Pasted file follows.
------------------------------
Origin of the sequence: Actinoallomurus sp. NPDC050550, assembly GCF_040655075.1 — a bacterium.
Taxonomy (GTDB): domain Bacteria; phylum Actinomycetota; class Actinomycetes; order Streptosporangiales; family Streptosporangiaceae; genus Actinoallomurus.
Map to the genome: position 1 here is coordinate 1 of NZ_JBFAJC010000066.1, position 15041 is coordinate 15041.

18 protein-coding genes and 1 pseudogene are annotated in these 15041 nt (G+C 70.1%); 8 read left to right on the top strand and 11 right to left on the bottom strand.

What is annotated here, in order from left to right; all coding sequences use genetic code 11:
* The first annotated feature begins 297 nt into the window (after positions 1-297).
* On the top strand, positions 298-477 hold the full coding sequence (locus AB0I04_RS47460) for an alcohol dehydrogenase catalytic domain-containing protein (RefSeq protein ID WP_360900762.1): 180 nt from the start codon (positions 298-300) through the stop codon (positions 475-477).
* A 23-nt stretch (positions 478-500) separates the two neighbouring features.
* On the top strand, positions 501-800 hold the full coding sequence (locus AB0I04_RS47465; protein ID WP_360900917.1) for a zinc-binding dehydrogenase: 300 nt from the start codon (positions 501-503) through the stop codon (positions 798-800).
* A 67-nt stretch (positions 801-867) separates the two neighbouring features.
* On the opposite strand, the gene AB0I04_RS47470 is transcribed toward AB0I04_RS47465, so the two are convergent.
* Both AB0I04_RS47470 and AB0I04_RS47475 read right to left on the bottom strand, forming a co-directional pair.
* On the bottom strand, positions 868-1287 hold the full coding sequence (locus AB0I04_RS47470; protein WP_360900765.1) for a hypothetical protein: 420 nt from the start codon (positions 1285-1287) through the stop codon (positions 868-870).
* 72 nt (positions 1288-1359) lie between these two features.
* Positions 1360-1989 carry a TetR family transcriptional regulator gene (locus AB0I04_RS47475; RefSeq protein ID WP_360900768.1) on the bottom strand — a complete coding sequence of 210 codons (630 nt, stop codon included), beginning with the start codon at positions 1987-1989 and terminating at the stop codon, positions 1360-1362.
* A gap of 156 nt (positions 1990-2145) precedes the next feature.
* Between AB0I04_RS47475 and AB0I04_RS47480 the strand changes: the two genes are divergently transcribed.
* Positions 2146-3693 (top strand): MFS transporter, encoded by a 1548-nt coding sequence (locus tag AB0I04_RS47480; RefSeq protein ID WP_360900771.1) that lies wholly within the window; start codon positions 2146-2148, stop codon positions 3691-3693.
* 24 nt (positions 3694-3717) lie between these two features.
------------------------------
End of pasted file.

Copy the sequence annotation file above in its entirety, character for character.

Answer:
Origin of the sequence: Actinoallomurus sp. NPDC050550, assembly GCF_040655075.1 — a bacterium.
Taxonomy (GTDB): domain Bacteria; phylum Actinomycetota; class Actinomycetes; order Streptosporangiales; family Streptosporangiaceae; genus Actinoallomurus.
Map to the genome: position 1 here is coordinate 1 of NZ_JBFAJC010000066.1, position 15041 is coordinate 15041.

18 protein-coding genes and 1 pseudogene are annotated in these 15041 nt (G+C 70.1%); 8 read left to right on the top strand and 11 right to left on the bottom strand.

What is annotated here, in order from left to right; all coding sequences use genetic code 11:
* The first annotated feature begins 297 nt into the window (after positions 1-297).
* On the top strand, positions 298-477 hold the full coding sequence (locus AB0I04_RS47460) for an alcohol dehydrogenase catalytic domain-containing protein (RefSeq protein ID WP_360900762.1): 180 nt from the start codon (positions 298-300) through the stop codon (positions 475-477).
* A 23-nt stretch (positions 478-500) separates the two neighbouring features.
* On the top strand, positions 501-800 hold the full coding sequence (locus AB0I04_RS47465; protein ID WP_360900917.1) for a zinc-binding dehydrogenase: 300 nt from the start codon (positions 501-503) through the stop codon (positions 798-800).
* A 67-nt stretch (positions 801-867) separates the two neighbouring features.
* On the opposite strand, the gene AB0I04_RS47470 is transcribed toward AB0I04_RS47465, so the two are convergent.
* Both AB0I04_RS47470 and AB0I04_RS47475 read right to left on the bottom strand, forming a co-directional pair.
* On the bottom strand, positions 868-1287 hold the full coding sequence (locus AB0I04_RS47470; protein WP_360900765.1) for a hypothetical protein: 420 nt from the start codon (positions 1285-1287) through the stop codon (positions 868-870).
* 72 nt (positions 1288-1359) lie between these two features.
* Positions 1360-1989 carry a TetR family transcriptional regulator gene (locus AB0I04_RS47475; RefSeq protein ID WP_360900768.1) on the bottom strand — a complete coding sequence of 210 codons (630 nt, stop codon included), beginning with the start codon at positions 1987-1989 and terminating at the stop codon, positions 1360-1362.
* A gap of 156 nt (positions 1990-2145) precedes the next feature.
* Between AB0I04_RS47475 and AB0I04_RS47480 the strand changes: the two genes are divergently transcribed.
* Positions 2146-3693 (top strand): MFS transporter, encoded by a 1548-nt coding sequence (locus tag AB0I04_RS47480; RefSeq protein ID WP_360900771.1) that lies wholly within the window; start codon positions 2146-2148, stop codon positions 3691-3693.
* 24 nt (positions 3694-3717) lie between these two features.